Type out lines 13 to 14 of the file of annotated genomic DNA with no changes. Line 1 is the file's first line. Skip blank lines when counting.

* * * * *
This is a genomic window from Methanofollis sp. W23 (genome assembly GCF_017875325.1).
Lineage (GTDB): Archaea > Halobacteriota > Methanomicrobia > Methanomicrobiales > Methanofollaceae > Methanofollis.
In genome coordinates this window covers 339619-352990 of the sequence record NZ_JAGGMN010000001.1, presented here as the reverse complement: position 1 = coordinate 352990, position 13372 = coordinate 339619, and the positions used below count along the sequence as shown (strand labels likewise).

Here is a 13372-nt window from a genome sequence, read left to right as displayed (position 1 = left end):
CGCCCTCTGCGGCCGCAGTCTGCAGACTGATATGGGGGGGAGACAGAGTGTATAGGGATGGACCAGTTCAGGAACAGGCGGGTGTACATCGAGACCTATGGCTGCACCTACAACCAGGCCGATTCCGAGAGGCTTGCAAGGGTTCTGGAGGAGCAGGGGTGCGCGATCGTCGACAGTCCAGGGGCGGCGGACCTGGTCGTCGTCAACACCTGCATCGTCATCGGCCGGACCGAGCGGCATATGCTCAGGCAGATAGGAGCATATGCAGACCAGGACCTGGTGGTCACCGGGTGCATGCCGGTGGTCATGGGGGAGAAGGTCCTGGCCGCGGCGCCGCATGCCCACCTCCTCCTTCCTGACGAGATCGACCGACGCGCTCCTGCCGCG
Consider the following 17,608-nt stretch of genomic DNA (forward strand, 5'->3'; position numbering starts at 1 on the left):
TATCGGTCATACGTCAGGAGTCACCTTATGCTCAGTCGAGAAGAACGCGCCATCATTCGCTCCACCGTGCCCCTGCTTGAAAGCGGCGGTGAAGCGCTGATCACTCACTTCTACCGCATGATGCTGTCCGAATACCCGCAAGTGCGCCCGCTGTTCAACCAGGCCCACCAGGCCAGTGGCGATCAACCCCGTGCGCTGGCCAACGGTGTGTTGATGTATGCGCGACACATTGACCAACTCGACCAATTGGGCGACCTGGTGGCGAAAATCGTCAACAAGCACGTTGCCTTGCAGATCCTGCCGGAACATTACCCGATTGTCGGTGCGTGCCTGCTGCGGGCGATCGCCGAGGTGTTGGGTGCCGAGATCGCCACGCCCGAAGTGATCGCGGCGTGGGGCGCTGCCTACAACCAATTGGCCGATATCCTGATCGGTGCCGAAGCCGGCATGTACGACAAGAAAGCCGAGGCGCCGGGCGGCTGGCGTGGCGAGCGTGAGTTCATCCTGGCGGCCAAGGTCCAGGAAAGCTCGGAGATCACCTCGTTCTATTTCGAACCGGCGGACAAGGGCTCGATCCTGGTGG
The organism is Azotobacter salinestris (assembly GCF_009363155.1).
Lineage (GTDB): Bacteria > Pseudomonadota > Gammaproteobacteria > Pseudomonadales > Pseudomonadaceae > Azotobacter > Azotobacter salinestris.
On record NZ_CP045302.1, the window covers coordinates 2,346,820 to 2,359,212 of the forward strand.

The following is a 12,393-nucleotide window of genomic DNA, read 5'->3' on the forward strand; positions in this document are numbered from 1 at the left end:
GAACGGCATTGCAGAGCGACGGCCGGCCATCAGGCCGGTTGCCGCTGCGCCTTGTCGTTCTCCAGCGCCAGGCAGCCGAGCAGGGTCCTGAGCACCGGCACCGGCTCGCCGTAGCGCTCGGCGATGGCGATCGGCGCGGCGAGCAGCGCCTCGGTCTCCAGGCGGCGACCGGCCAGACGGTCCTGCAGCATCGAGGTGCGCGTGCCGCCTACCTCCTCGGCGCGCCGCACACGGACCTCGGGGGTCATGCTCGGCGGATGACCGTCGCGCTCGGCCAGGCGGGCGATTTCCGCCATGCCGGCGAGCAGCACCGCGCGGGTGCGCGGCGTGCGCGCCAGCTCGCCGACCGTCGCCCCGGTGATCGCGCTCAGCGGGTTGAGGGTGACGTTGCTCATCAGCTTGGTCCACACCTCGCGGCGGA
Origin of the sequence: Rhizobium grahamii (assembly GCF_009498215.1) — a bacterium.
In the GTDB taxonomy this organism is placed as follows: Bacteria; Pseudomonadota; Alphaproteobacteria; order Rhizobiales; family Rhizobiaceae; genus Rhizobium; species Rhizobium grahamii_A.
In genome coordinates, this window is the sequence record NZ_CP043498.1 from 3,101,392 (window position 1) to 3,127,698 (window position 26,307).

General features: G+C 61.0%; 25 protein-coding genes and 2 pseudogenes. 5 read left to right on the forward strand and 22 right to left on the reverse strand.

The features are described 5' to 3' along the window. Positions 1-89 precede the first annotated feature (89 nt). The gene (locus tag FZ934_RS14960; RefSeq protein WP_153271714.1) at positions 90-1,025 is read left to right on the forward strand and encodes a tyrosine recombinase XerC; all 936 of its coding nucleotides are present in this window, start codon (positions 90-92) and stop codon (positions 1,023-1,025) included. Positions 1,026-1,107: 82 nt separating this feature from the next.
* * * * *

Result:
Origin of the sequence: Rhizobium grahamii (assembly GCF_009498215.1) — a bacterium.
In the GTDB taxonomy this organism is placed as follows: Bacteria; Pseudomonadota; Alphaproteobacteria; order Rhizobiales; family Rhizobiaceae; genus Rhizobium; species Rhizobium grahamii_A.